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The Chinese regime could loosen its tight grip on the yuan and allow it to fluctuate more, but that could also mean its value goes down, according the Chinese leader Wen Jiabao in Bali. The Chinese regime has long been criticized for undervaluing its currency to give exporters an unfair advantage, but Wen said recent forward markets had showed some expectations of a decrease in the yuan's value.
The Chinese regime plans to increase fluctuation in the value of its currency, but those holding out for significant appreciation may have to wait.
Chinese state media reported that on the sidelines of a regional summit held in Bali, Chinese leader Wen Jiabao told US president Barack Obama that China was going to "strengthen the yuan's trading flexibility in either direction."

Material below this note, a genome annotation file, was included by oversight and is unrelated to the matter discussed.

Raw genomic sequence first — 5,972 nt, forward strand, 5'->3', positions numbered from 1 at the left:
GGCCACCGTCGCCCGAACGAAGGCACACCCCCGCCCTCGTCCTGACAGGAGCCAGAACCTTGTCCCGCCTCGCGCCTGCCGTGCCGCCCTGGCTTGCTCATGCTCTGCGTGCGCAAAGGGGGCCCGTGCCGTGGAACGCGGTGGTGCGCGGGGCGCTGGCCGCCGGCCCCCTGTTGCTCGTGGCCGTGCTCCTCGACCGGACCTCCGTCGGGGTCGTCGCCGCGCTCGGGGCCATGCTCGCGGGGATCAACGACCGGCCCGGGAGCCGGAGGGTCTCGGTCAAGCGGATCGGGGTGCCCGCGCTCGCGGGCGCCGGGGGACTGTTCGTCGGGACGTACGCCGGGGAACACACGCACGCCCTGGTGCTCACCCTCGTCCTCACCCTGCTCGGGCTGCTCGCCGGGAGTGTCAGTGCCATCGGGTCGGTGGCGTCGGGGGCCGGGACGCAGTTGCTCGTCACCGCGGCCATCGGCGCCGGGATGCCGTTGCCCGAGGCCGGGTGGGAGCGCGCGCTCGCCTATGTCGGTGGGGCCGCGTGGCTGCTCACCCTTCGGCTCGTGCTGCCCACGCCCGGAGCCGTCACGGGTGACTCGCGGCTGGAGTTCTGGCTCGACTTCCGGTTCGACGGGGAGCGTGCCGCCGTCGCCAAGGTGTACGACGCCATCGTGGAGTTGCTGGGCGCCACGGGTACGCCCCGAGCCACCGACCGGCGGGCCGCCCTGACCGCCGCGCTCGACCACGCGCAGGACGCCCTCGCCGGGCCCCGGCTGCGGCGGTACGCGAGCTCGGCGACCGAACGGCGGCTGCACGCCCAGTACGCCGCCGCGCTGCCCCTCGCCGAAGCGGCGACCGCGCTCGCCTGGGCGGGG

He reportedly said a looser yuan might not always increase in value, with recent forwards markets actually reducing its value to the bottom end of its fixed trading band.
The China Central Bank only allows the yuan to fluctuate within a trading band of 0.5 percent either side of a fixed daily rate.
However White House officials said US President Obama had reiterated US concerns that the yuan was under-valued.
The move could suggest the Chinese regime is trying to water down criticisms of its currency policy that has been blamed for a trading imbalance with other countries. The reports quote Wen as saying recent downward fluctuations "could not have been engineered."
Reuters reports some analysts are speculating the Central Bank could widen the yuan's daily trading band, while others believe the regime will only loosen its currency when it is less likely to appreciate, which could be a long time away.